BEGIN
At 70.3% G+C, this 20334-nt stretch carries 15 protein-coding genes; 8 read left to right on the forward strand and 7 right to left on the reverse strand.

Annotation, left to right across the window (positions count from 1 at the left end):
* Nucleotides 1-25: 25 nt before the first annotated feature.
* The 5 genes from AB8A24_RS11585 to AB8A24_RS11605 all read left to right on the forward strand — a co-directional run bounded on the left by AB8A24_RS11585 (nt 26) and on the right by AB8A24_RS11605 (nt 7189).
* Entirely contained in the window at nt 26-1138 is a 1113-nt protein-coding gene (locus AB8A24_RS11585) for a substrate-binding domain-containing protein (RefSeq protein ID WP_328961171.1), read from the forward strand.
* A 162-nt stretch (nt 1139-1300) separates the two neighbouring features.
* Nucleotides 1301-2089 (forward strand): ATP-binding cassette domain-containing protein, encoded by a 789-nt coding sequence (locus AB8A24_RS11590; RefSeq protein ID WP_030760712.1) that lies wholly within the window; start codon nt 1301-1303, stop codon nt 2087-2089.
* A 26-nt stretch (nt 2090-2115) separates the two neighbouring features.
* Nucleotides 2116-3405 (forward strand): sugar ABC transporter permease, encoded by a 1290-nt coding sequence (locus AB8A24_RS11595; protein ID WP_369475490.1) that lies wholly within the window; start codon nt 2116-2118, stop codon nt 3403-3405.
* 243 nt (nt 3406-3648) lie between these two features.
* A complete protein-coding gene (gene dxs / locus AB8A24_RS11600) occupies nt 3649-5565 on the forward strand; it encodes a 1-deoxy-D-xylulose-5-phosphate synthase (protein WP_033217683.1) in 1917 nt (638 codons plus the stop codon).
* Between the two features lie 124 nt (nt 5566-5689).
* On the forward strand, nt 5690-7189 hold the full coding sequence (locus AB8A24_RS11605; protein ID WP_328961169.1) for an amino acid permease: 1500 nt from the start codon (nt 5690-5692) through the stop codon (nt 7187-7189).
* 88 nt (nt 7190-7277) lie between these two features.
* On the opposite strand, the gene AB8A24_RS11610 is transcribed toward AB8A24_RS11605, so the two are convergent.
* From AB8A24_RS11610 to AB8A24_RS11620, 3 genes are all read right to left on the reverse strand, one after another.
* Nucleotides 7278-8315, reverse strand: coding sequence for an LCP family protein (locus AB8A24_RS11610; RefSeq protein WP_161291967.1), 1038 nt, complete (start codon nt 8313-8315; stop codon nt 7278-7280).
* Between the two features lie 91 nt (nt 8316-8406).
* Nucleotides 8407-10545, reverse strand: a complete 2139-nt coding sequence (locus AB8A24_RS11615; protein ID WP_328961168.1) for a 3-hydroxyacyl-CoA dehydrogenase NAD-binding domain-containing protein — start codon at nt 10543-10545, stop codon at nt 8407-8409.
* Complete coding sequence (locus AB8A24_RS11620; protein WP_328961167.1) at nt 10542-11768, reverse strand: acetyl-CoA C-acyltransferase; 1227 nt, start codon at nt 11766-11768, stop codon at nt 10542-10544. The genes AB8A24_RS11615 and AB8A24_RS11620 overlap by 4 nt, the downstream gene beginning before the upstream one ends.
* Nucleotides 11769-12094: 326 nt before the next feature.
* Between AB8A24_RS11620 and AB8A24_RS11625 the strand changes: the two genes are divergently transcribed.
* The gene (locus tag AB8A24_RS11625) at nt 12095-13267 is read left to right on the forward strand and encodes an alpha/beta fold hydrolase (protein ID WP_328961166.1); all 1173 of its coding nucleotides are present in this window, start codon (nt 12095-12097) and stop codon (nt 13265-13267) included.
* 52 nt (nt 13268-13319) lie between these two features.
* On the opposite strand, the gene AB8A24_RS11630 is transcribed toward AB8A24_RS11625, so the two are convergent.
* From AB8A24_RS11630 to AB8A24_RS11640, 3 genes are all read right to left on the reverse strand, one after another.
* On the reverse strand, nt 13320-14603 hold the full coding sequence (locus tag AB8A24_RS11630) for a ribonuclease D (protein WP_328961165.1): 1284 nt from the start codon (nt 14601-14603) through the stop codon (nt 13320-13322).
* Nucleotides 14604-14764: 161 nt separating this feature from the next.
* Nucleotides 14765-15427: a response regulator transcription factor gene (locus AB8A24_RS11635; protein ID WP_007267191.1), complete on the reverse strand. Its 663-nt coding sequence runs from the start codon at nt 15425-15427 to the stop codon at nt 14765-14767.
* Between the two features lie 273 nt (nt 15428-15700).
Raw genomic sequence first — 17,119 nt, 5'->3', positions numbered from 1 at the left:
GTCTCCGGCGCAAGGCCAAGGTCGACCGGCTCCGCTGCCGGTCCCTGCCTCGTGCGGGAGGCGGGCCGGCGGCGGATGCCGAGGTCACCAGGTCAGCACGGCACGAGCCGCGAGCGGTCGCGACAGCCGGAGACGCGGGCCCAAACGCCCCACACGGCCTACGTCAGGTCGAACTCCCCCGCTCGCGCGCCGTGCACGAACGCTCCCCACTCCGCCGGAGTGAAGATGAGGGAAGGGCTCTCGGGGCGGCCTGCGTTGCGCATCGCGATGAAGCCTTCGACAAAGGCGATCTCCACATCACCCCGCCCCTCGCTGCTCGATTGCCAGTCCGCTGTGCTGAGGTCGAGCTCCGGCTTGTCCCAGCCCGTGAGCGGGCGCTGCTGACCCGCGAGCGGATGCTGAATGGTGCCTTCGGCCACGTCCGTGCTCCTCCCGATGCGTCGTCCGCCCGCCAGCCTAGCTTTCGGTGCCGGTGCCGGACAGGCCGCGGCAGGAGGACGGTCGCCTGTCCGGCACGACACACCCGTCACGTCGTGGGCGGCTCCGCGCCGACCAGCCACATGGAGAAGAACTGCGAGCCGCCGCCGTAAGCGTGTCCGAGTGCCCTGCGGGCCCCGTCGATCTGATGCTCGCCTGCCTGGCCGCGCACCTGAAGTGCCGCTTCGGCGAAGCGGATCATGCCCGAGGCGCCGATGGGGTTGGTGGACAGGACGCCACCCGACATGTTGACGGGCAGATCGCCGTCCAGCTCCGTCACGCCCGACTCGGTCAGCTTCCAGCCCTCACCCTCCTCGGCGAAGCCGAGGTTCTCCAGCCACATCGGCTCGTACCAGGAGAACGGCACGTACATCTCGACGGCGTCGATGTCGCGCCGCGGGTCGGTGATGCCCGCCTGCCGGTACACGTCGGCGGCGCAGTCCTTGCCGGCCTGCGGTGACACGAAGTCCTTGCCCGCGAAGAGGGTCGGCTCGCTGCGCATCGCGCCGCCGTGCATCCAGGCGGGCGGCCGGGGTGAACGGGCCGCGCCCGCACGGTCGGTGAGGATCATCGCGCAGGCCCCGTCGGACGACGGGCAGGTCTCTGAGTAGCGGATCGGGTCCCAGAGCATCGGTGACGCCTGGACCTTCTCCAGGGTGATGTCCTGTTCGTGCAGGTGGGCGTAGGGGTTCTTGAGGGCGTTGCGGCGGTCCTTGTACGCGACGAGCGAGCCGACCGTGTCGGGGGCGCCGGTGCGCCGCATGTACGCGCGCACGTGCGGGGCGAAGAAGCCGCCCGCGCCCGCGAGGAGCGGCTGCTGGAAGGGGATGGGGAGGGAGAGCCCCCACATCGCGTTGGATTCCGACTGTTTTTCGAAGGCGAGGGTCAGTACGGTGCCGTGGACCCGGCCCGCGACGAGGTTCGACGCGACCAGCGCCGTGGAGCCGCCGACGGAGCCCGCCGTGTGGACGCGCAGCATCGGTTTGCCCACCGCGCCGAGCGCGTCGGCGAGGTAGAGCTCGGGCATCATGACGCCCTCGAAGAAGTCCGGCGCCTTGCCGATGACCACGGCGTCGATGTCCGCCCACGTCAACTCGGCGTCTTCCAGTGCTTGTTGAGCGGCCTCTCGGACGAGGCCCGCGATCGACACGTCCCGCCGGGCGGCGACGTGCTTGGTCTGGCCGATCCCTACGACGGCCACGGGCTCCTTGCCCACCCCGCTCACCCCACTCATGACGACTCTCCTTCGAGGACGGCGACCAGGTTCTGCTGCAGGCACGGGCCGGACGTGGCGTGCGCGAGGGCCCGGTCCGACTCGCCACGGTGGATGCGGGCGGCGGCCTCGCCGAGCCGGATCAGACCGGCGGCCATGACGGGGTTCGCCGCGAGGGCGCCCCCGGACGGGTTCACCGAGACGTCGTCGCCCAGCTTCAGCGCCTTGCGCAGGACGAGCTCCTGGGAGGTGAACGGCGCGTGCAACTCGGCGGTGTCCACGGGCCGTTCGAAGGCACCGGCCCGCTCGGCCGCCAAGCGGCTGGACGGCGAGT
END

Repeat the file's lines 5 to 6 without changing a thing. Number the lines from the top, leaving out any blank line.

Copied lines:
* Entirely contained in the window at nt 26-1138 is a 1113-nt protein-coding gene (locus AB8A24_RS11585) for a substrate-binding domain-containing protein (RefSeq protein ID WP_328961171.1), read from the forward strand.
* A 162-nt stretch (nt 1139-1300) separates the two neighbouring features.